WOWSA 21.1 – Contiguous Solo Crossing Relays are swimming events where a number of athletes completes consecutive point-to-point solo swims or circumnavigations of any duration, length or type in an open body of water and where each swimmer starts after being touched by the previous swimmer who has cleared the water. Each swim by the individual swimmers is called a Leg of the Contiguous Solo Crossing Relay. Each swimmer must start and finish on land. Each swimmer is referred to in numerical order. That is, Swimmer #1 is the first swimmer to begin the Contiguous Solo Crossing Relay, Swimmer #2 is the next swimmer to swim after the first Leg is completed, Swimmer #3 follows until the last swimmer completes the final Leg.
WOWSA 21.2 – The number of athletes in a Contiguous Solo Crossing Relay must be at least two, but can number as many as desired. The venue can be an ocean, sea, lake, river, channel, canal, fjord, lagoon, estuary, bay, reservoir, dam, lido, rowing basin or any man-made or natural body of water. The athletes must follow the traditional rules that govern their chosen body of water or competition if there is a recognized body that oversees swims in the area (e.g., Channel Swimming Federation or Catalina Channel & Swimming Federation).
WOWSA 21.3 – For a point-to-point Contiguous Solo Crossing Relay to be recognized, each athlete must cross body of water, touch the intended terrestrial finish point, clear the water under their own power and then immediately touch the next swimmer to begin the next Leg. For a circumnavigation of an island or Contiguous Solo Perimeter Swim around the perimeter of a lake, each athlete must completely swim around the course, touch the intended terrestrial finish point, clear the water under his/her own power and then immediately touch the next swimmer to begin the next Leg.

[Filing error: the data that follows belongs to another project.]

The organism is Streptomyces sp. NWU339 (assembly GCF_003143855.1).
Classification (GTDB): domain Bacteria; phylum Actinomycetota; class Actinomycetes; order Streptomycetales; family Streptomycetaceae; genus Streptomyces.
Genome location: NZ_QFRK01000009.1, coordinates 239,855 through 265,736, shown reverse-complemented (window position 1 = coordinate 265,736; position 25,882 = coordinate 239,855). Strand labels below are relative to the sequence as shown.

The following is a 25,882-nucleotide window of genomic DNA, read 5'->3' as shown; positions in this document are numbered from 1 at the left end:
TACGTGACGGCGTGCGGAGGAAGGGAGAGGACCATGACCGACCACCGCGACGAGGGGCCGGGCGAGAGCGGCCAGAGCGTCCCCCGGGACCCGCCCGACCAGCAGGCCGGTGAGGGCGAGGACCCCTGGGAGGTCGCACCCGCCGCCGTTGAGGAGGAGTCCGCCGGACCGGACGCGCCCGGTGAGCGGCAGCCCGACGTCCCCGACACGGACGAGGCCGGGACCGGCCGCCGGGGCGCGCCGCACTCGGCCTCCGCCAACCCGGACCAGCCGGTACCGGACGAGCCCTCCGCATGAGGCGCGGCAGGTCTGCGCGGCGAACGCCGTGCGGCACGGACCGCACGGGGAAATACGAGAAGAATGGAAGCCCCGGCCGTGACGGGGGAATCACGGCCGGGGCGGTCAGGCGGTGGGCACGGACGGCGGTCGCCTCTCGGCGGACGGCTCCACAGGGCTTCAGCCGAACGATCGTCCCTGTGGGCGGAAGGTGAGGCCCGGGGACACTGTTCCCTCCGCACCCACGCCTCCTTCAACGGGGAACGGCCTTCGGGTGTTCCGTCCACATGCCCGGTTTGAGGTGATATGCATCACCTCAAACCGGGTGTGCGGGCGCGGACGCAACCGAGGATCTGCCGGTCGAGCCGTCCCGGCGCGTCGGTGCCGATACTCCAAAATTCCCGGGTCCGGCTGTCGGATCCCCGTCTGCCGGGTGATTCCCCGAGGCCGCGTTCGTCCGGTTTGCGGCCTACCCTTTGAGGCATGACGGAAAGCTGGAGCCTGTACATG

WOWSA 21.4 – For Ice Swims, WOWSA follows the rules and procedures of the International Ice Swimming Association.
WOWSA 21.5 – In Elimination Sprints, the top 50% of the finishers of each heat will advance to the second round. The second round will begin five minutes following the initial swim and the top 50% of those swimmers will advance to round three. This process will continue until there are less than twenty swimmers in the final round. In this round, swimmers will be allowed to start by diving from the starting boat to allow maximal speed.
WOWSA 21.6 – In an open water medley swim, the athlete shall cover the four standard swimming strokes in the following order: butterfly, backstroke, breaststroke and freestyle. Each of the strokes must cover one quarter of the total distance.